SINGAPORE: If you see drones flying about when visiting Singapore’s Southern Islands, don’t be alarmed. They are part of a wider trial by authorities to bring “low-cost, reliable and long-range connectivity” to these far-flung areas using an under-utilised radio spectrum known as TV White Space.
A six-month trial to use TV White Space for data transmission on five Southern Islands - Kias Island, St John’s Island, Pulau Seringat, Pulau Hantu Besar and Kusu Island - started in August.
The spectrum was chosen as it is less affected by external conditions like sea waves, weather conditions and obstacles like ships, according to a joint release by the Singapore Land Authority (SLA), Government Technology Agency of Singapore (GovTech) and the Civil Aviation Authority of Singapore (CAAS). It is also currently under-used here, they explained.
TV White Space, sometimes known as Super Wi-Fi, is the white static seen when tuning analogue TV channels.
The agencies will be working with a local start-up Whizpace to explore the use of the spectrum to support sensor and Internet of Things (IoT) deployments on these islands.
One of these applications include using it to connect and control unmanned aerial vehicles, or drones, over some of these islands, the release said. The effectiveness of sending back high-quality video data from these drones in near real-time will be tested too, it added.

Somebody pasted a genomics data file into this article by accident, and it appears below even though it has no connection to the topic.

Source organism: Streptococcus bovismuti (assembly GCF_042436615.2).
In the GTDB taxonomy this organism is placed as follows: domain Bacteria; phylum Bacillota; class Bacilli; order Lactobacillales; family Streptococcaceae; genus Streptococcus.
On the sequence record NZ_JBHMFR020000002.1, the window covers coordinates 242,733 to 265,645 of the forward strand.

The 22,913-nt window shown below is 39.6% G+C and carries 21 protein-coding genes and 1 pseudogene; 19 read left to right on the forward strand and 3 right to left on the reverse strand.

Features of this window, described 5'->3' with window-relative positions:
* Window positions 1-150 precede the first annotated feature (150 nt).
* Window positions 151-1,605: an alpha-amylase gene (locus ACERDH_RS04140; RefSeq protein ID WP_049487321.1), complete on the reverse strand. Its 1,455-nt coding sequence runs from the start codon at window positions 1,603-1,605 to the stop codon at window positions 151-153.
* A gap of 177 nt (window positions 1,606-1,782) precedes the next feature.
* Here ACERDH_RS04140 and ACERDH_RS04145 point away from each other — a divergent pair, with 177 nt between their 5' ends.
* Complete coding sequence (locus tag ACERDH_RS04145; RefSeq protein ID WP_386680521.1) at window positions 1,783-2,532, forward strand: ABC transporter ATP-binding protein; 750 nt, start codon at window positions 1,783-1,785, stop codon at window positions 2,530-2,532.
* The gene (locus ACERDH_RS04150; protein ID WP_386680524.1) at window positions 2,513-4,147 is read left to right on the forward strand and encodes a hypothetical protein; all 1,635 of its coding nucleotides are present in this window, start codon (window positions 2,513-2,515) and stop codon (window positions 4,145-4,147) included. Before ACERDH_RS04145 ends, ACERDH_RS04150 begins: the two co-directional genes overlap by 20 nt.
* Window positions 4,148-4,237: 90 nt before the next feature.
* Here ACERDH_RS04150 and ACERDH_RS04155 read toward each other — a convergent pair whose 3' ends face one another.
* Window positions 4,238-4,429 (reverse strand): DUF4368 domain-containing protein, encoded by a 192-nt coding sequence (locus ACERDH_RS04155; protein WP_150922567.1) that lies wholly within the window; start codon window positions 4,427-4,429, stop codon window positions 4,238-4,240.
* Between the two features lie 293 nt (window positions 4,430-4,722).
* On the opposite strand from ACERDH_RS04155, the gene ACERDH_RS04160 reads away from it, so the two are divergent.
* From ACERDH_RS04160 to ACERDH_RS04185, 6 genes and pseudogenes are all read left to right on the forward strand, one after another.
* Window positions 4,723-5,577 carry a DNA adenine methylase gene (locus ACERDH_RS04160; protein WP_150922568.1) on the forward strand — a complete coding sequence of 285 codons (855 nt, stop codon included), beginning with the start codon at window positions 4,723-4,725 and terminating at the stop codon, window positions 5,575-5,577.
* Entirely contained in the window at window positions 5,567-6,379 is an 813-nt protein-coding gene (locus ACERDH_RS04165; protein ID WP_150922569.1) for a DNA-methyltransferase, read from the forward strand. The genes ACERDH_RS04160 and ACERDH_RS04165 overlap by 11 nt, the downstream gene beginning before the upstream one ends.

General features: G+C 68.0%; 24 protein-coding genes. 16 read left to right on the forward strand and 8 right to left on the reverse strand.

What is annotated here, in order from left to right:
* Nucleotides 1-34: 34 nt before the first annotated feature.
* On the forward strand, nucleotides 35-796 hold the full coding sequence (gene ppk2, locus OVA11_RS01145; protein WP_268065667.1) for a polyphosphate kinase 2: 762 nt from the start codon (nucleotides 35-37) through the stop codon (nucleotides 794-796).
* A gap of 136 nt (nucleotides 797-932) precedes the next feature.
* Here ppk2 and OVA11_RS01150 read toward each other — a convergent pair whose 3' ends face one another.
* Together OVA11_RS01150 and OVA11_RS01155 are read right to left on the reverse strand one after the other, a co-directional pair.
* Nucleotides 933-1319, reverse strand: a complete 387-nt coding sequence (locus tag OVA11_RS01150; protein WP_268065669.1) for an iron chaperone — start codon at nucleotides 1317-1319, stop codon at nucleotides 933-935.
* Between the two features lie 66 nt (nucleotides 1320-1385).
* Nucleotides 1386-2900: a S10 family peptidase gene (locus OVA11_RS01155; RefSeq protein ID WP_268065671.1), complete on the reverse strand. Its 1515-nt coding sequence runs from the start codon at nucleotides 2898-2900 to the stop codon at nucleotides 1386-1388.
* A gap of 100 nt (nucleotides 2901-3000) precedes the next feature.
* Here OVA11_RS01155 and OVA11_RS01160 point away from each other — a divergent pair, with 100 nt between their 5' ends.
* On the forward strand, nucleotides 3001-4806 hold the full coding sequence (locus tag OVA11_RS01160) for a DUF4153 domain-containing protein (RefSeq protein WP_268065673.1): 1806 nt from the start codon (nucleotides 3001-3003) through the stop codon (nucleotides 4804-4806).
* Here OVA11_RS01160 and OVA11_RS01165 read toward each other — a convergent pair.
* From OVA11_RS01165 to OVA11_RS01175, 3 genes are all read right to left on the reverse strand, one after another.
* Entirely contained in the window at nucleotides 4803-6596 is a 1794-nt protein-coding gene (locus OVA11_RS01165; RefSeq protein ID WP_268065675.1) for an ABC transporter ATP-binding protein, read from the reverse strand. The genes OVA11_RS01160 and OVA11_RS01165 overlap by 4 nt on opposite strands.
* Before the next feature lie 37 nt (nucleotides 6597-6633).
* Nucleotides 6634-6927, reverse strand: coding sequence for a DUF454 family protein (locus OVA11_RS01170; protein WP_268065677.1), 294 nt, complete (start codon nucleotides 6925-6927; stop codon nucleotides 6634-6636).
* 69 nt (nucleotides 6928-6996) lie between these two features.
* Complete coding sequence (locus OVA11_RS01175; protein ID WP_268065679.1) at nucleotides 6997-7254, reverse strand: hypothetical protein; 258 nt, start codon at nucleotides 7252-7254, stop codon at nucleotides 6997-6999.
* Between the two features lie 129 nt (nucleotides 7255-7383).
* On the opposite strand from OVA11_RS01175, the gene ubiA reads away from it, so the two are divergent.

A SLA spokesperson told CNA why this could be a productivity boon for the agency as its officers currently conduct regular maintenance inspections, supervise and monitor contractors’ work on these islands.
“With reliable network connectivity, automated drones can be deployed to these islands to capture high-quality aerial footage and enable SLA officers to monitor the ground conditions remotely and carry out prompt maintenance work,” the spokesperson said.
“This is more efficient than today’s practice of deploying manpower to scour the islands very frequently.”
Singapore is the first country in the region to test drone flights using TV White Space airwaves, the agencies said.
Beyond drones, they said the spectrum could also potentially be used to provide Internet connectivity for visitors to St John’s and Kusu islands. This could bring about a more “pleasurable experience”, the release said.
This is not the first time Singapore experimented using TV White Space. A series of pilot projects such as smart metering at the National University of Singapore (NUS) and Gardens by the Bay’s public Wi-Fi were launched with support from the then-Infocomm Development Authority, and the agency said these were “well-received” by the users.